USCIS Finalizes Fee Adjustments to Enhance Immigration Services
In a significant development, U.S. Citizenship and Immigration Services (“USCIS”) has announced a final rule to adjust certain immigration and naturalization benefit request fees for the first time since 2016. This final rule aims to ensure that USCIS can recover a greater share of its operating costs and facilitate more timely processing of new applications.
USCIS Director Ur M. Jaddou emphasized the importance of these fee adjustments, stating, “For the first time in over seven years, USCIS is updating our fees to better meet the needs of our agency, enabling us to provide more timely decisions to those we serve.”
The final rule, a culmination of extensive deliberations following a notice of proposed rulemaking in January 2023, incorporates feedback from stakeholders, including over 5,400 unique public comments. Notable updates include:
- Lowering the agency’s required annual cost recovery by $727 million, in part by considering the budget effects of improved efficiency measures;
- Expanding fee exemptions for Special Immigrant Juveniles and victims of human trafficking, crime, and domestic violence; U.S. military service members and our Afghan allies; and families pursuing international adoption;
- Providing special fee discounts for nonprofit organizations and small business employers;
- Allowing for half-price Employment Authorization Document applications for applicants for adjustment of status and a reduced fee for adjustment of status applicants under the age of 14 in certain situations;
- Expanding eligibility for a 50% fee reduction for naturalization applications, available to individuals who can demonstrate household income between 150% and 400% of the Federal Poverty Guidelines; and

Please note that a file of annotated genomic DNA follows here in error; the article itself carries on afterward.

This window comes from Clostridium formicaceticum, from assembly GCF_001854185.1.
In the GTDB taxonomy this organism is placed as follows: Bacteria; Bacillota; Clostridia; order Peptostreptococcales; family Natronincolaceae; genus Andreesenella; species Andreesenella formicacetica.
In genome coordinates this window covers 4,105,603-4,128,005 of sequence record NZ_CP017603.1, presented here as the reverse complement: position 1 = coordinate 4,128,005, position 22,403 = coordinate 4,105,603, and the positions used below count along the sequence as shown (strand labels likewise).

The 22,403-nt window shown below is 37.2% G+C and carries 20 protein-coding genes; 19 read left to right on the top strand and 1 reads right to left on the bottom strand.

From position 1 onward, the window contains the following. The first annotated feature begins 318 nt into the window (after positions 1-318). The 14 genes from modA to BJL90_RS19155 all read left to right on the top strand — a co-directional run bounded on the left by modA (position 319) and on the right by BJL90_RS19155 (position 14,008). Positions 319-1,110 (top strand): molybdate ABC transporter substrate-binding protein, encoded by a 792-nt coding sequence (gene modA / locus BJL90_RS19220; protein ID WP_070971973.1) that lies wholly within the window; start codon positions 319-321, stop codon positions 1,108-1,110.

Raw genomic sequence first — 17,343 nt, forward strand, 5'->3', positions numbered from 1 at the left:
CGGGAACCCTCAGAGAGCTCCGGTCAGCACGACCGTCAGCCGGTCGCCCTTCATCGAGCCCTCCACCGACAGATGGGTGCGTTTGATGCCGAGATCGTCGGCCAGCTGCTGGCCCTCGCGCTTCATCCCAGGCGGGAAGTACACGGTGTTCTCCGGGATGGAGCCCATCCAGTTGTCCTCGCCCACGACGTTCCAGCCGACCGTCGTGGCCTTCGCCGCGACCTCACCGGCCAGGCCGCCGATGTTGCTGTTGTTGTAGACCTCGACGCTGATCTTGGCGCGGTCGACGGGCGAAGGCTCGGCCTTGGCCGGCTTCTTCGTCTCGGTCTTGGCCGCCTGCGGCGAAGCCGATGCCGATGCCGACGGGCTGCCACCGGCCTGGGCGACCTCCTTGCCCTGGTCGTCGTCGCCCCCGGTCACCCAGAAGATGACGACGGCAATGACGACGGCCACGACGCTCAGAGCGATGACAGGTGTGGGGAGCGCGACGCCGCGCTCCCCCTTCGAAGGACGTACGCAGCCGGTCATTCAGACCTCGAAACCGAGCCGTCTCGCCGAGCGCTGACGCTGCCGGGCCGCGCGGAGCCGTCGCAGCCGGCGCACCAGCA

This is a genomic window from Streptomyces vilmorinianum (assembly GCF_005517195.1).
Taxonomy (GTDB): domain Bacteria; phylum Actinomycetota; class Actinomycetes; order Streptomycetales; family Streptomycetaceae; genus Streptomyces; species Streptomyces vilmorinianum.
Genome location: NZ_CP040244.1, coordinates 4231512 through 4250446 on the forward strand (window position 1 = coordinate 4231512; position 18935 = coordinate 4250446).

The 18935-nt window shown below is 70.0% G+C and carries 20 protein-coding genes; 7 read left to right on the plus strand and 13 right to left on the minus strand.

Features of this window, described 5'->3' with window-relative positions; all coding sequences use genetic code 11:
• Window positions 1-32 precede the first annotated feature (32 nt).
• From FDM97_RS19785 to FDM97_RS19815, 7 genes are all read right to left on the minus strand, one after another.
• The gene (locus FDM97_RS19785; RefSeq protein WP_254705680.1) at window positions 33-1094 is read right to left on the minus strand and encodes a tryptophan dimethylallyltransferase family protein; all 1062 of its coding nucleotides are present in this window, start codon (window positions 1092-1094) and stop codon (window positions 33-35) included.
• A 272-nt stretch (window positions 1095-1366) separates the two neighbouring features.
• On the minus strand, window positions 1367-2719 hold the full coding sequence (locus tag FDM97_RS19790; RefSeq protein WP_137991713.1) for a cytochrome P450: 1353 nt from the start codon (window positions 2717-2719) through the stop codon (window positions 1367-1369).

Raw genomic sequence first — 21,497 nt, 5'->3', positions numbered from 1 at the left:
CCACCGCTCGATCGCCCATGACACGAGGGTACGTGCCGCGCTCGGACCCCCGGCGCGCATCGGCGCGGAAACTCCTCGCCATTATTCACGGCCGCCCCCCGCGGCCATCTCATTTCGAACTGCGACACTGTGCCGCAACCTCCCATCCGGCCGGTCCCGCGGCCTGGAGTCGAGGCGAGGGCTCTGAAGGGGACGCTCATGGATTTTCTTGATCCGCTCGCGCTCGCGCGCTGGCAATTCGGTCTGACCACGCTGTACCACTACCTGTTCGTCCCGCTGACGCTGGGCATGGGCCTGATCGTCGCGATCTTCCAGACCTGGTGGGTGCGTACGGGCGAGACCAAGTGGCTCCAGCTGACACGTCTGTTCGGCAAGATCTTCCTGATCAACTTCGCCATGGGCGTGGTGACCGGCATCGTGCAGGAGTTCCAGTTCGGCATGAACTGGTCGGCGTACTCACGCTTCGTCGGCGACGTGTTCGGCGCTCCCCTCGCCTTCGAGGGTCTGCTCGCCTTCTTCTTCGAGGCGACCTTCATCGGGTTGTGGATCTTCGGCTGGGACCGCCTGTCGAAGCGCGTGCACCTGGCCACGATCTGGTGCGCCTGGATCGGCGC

- Implementing a standard $50 discount for online filers.
These fee adjustments, set to take effect on April 1, 2024, mark a step toward enhancing USCIS’s ability to improve customer experience and address backlog growth. However, while these increases will aid in offsetting overall costs, sustained congressional funding remains crucial to manage the increased volume of caseloads associated with recent border crossers.
USCIS encourages stakeholders to visit its Frequently Asked Questions page for a comprehensive list of revised forms and associated fees. USCIS will accept prior editions of most forms during a grace period from April 1, 2024, through June 3, 2024. During this grace period, USCIS will accept both previous and new editions of certain forms, filed with the correct fee. However, there will be no grace period for the following new forms because they must be revised with a new fee calculation. Filers should click the links below to access a preview version of each new form edition before the April 1, 2024, effective date:
- Form I-129, Petition for a Nonimmigrant Worker;
- Form I-129 CW, Petition for a CNMI-Only Nonimmigrant Transitional Worker;
- Form I-140, Immigrant Petition for Alien Workers;
- Form I-600A, Application for Advance Processing of an Orphan Petition (and supplement 1, 2 and 3); and
- Form I-600, Petition to Classify Orphan as an Immediate Relative.
USCIS will use the postmark date of a filing to determine which form version and fees are correct but will use the receipt date for purposes of any regulatory or statutory filing deadlines.
In conclusion, the finalization of these fee adjustments reflects USCIS’s commitment to optimizing immigration services, ensuring fairness, integrity, and respect for all applicants and petitioners.
If you have any questions about the USCIS Fee Rule, contact our office today to set up a consultation with one of our attorneys!